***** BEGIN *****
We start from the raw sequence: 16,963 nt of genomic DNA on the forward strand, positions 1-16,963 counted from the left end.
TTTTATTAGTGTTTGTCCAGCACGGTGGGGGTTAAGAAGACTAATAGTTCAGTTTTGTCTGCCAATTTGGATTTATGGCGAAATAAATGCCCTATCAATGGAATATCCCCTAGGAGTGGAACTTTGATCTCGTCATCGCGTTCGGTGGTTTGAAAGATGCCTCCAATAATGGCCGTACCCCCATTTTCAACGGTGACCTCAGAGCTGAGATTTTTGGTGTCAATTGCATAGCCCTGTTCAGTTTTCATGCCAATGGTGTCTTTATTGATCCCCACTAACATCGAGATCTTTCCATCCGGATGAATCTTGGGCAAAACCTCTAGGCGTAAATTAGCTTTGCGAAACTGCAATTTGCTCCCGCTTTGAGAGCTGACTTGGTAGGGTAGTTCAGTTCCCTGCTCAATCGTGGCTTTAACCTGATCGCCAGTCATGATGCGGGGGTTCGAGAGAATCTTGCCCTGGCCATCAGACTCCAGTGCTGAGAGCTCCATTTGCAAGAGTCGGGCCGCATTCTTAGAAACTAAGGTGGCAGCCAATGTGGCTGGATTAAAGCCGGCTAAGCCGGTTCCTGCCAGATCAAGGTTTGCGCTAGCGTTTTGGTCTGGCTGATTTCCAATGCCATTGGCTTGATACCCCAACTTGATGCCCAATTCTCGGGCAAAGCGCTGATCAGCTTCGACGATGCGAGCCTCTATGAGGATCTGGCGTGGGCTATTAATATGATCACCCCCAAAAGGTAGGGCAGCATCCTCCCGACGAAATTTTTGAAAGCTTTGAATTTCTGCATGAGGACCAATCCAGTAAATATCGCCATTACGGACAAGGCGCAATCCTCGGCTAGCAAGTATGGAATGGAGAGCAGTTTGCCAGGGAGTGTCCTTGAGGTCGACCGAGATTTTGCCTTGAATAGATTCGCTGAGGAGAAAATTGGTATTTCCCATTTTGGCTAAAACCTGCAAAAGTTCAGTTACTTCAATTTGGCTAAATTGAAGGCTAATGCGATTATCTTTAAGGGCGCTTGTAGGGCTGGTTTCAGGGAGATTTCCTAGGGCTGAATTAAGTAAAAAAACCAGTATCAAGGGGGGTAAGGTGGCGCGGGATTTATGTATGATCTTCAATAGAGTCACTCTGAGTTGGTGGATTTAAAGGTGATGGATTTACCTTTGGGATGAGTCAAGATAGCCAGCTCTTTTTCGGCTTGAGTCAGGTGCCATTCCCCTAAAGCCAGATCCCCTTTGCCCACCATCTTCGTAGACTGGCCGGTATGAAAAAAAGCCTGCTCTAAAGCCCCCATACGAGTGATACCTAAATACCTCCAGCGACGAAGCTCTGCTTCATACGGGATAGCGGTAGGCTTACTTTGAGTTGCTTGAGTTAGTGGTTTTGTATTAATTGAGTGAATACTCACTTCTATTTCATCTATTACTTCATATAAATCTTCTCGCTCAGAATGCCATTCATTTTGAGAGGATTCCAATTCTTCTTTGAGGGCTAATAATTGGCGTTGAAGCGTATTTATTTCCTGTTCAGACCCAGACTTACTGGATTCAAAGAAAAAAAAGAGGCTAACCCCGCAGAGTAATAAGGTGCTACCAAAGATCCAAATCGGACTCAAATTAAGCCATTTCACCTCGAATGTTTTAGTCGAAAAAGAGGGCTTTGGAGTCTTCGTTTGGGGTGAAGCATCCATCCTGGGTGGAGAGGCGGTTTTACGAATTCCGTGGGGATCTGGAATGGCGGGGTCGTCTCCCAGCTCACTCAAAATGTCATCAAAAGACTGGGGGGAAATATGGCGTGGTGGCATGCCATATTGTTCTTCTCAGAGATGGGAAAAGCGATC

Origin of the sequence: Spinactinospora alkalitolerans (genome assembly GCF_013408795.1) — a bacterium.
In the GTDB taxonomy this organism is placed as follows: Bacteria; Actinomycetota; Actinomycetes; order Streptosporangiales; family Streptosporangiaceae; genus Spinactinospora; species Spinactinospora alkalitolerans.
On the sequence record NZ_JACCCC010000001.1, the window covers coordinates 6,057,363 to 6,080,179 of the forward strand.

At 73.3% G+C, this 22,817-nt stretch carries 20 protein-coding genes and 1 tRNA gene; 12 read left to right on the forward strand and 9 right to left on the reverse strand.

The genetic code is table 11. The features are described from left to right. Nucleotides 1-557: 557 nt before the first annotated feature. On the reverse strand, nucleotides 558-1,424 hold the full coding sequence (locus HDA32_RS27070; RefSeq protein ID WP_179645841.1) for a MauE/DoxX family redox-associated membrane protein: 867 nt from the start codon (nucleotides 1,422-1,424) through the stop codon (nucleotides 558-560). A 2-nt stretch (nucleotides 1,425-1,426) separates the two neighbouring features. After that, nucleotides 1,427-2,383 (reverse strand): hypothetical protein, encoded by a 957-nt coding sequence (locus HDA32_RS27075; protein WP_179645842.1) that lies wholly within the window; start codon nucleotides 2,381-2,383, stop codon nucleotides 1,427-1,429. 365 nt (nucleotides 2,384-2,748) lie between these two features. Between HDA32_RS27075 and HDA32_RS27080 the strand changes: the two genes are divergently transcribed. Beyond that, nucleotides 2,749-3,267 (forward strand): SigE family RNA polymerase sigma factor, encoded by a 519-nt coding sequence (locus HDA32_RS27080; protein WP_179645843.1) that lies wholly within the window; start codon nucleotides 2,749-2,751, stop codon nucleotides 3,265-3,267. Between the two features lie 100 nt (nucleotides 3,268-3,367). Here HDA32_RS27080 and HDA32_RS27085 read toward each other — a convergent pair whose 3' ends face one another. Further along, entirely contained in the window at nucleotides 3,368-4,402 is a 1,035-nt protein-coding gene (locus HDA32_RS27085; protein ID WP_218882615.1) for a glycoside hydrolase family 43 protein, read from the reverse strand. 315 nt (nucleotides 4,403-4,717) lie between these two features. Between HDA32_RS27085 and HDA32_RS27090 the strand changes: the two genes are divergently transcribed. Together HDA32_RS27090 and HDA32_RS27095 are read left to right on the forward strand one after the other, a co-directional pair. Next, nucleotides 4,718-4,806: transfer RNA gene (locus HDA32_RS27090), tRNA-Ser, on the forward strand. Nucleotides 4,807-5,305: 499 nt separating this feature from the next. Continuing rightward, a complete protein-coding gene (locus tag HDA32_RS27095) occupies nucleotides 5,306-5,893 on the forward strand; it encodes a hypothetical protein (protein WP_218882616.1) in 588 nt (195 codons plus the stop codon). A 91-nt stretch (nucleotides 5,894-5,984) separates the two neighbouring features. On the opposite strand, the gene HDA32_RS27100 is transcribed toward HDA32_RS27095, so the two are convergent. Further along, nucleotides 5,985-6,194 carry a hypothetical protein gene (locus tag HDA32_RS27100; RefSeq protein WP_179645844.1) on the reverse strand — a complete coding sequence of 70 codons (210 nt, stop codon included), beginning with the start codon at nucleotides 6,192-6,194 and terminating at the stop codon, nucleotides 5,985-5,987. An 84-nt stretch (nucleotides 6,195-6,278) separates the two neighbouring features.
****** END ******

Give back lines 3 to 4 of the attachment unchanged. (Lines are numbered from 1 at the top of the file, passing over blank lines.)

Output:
Origin of the sequence: Spinactinospora alkalitolerans (genome assembly GCF_013408795.1) — a bacterium.
In the GTDB taxonomy this organism is placed as follows: Bacteria; Actinomycetota; Actinomycetes; order Streptosporangiales; family Streptosporangiaceae; genus Spinactinospora; species Spinactinospora alkalitolerans.